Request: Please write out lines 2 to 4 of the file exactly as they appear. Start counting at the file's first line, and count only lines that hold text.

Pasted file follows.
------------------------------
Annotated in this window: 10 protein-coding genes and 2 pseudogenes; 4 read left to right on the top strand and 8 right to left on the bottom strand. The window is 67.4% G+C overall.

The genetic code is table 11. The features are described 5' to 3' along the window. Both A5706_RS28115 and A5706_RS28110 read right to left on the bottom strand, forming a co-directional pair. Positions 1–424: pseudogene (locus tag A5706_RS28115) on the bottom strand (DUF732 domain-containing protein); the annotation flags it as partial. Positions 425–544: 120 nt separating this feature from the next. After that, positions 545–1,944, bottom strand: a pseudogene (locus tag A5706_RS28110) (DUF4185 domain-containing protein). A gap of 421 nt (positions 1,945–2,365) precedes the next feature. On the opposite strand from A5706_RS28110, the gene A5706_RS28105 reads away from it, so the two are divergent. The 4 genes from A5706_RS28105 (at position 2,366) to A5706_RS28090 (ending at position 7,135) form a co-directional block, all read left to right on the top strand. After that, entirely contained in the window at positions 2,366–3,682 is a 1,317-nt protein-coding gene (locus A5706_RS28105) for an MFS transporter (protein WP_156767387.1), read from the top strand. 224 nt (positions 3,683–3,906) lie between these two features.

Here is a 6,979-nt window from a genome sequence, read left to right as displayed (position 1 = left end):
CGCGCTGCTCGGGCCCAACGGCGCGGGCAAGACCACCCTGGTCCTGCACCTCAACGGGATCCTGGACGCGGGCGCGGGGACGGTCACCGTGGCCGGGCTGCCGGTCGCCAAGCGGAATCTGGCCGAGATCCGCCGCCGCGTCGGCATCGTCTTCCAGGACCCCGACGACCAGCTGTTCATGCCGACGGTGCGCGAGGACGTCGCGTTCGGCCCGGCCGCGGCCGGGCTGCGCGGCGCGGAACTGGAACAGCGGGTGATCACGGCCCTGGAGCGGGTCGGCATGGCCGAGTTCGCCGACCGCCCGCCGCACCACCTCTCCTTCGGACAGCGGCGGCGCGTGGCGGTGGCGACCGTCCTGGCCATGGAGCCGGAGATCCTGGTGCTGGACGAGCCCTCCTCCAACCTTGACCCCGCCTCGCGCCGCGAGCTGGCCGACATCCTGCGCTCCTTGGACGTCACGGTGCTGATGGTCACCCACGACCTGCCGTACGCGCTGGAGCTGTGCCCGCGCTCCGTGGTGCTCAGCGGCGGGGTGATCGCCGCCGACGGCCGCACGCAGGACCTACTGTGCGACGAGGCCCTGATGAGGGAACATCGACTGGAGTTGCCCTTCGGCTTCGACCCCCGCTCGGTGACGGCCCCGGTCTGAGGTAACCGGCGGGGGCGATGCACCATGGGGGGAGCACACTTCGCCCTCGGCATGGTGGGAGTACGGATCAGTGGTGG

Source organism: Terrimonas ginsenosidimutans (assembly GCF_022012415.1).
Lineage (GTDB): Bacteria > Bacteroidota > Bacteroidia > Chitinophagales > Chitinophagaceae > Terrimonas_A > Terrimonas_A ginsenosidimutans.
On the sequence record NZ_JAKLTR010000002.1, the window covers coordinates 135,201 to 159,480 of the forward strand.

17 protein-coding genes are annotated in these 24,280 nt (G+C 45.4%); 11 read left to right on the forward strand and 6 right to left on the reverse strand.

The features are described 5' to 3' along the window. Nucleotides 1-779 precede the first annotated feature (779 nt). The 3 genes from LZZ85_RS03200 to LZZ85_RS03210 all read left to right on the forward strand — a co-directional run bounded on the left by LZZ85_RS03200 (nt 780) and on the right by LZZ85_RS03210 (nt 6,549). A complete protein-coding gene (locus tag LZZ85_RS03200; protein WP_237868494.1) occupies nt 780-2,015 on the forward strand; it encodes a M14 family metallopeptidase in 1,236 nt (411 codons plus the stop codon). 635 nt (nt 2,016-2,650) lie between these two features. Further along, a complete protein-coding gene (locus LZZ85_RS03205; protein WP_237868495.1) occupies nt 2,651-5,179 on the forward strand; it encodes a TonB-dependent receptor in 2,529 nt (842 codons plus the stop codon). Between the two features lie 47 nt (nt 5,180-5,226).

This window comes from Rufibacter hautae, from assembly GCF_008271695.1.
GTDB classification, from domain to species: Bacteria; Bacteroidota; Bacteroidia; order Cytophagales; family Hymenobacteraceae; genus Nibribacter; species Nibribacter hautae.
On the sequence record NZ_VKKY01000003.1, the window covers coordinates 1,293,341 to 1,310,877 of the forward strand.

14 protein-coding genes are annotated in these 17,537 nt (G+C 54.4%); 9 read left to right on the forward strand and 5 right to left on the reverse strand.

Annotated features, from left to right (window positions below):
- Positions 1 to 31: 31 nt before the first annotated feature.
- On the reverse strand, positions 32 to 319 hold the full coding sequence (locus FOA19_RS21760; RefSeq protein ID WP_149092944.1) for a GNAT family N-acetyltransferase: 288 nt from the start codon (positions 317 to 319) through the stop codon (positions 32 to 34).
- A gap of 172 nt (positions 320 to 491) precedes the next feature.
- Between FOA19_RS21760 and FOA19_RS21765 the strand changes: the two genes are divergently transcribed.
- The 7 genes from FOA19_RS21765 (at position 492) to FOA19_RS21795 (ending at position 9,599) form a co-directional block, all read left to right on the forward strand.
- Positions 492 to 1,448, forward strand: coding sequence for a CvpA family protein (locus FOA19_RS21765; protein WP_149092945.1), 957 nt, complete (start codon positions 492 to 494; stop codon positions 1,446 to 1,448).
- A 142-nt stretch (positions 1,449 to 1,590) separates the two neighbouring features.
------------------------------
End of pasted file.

The genetic code is table 11. The features are described 5' to 3' along the window. Both A5706_RS28115 and A5706_RS28110 read right to left on the bottom strand, forming a co-directional pair. Positions 1–424: pseudogene (locus tag A5706_RS28115) on the bottom strand (DUF732 domain-containing protein); the annotation flags it as partial. Positions 425–544: 120 nt separating this feature from the next. After that, positions 545–1,944, bottom strand: a pseudogene (locus tag A5706_RS28110) (DUF4185 domain-containing protein). A gap of 421 nt (positions 1,945–2,365) precedes the next feature. On the opposite strand from A5706_RS28110, the gene A5706_RS28105 reads away from it, so the two are divergent. The 4 genes from A5706_RS28105 (at position 2,366) to A5706_RS28090 (ending at position 7,135) form a co-directional block, all read left to right on the top strand. After that, entirely contained in the window at positions 2,366–3,682 is a 1,317-nt protein-coding gene (locus A5706_RS28105) for an MFS transporter (protein WP_156767387.1), read from the top strand. 224 nt (positions 3,683–3,906) lie between these two features.

Here is a 6,979-nt window from a genome sequence, read left to right as displayed (position 1 = left end):
CGCGCTGCTCGGGCCCAACGGCGCGGGCAAGACCACCCTGGTCCTGCACCTCAACGGGATCCTGGACGCGGGCGCGGGGACGGTCACCGTGGCCGGGCTGCCGGTCGCCAAGCGGAATCTGGCCGAGATCCGCCGCCGCGTCGGCATCGTCTTCCAGGACCCCGACGACCAGCTGTTCATGCCGACGGTGCGCGAGGACGTCGCGTTCGGCCCGGCCGCGGCCGGGCTGCGCGGCGCGGAACTGGAACAGCGGGTGATCACGGCCCTGGAGCGGGTCGGCATGGCCGAGTTCGCCGACCGCCCGCCGCACCACCTCTCCTTCGGACAGCGGCGGCGCGTGGCGGTGGCGACCGTCCTGGCCATGGAGCCGGAGATCCTGGTGCTGGACGAGCCCTCCTCCAACCTTGACCCCGCCTCGCGCCGCGAGCTGGCCGACATCCTGCGCTCCTTGGACGTCACGGTGCTGATGGTCACCCACGACCTGCCGTACGCGCTGGAGCTGTGCCCGCGCTCCGTGGTGCTCAGCGGCGGGGTGATCGCCGCCGACGGCCGCACGCAGGACCTACTGTGCGACGAGGCCCTGATGAGGGAACATCGACTGGAGTTGCCCTTCGGCTTCGACCCCCGCTCGGTGACGGCCCCGGTCTGAGGTAACCGGCGGGGGCGATGCACCATGGGGGGAGCACACTTCGCCCTCGGCATGGTGGGAGTACGGATCAGTGGTGG